chair, chairperson, convenor
mail carrier, letter carrier, postal worker
to operate or to staff
Source: Princeton University, Office of Human Resources, ‘‘Using Gender Inclusive Language,’’ September 2016, https://www.princeton.edu/hr/progserv/communications/inclusivelanguage.pdf.
There is behind this recommendation considerable ignorance of linguistics as well as willful ideological imposition. How will Princeton now maintain its bona fides as a supporter of the hypothesis of catastrophic manmade global warming? “Handmade global warming” doesn’t ring the same ding-dong of doom. It sounds like a large quilt made by an arts co-op in Brooklyn. And what will Princetonians do when faced with the crime of manslaughter?
A Snitch in Time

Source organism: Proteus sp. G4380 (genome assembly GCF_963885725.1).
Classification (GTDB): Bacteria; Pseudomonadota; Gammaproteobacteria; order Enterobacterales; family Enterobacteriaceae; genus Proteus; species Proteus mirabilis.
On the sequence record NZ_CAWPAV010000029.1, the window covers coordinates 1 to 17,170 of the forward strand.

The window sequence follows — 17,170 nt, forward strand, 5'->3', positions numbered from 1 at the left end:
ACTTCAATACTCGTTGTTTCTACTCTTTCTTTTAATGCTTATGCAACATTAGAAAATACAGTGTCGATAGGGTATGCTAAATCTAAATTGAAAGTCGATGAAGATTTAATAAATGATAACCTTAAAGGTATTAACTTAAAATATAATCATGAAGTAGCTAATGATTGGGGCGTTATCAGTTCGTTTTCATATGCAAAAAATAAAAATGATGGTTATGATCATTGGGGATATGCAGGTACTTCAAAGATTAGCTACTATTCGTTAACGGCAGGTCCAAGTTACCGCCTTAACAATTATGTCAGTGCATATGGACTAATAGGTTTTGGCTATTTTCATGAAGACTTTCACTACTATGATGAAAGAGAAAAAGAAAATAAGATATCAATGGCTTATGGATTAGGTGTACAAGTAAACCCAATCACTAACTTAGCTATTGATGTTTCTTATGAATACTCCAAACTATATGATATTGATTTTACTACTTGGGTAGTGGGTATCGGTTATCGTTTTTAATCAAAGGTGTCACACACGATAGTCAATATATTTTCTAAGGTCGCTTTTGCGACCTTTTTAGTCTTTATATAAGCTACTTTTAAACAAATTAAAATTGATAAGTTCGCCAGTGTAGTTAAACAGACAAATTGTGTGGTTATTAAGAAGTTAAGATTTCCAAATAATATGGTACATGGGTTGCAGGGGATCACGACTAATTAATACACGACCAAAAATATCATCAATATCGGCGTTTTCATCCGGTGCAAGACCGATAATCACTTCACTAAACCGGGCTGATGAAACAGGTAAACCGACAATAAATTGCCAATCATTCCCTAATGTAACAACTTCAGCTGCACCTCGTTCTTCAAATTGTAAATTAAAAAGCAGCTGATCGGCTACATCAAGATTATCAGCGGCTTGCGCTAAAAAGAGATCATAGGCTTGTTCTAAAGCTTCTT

One step forward for political correctness, but at the University of Iowa, one step back. In the August 18 Iowa City Press-Citizen (“University of Iowa Changing Course on Bias Response Team”), Jeff Charis-Carlson reported that Georgina Dodge, the university’s chief diversity officer, is dropping her plan for Bias Assessment and Response Team (BART). BARTs are now a popular part of the administrative state at many colleges and universities. They are essentially a system to get students to snitch on one another, and they are becoming infamous for the abuses they all but beg for. Students report one another for the insensitivity of appropriating the hairstyle favored by a different ethnic group, or for all manner of innocent phrases. No doubt BARTs have been busy in many places tracking down malefactors who say the word “man.” But Chief Diversity Officer Dodge has decided the University of Iowa is going to risk going BART-less.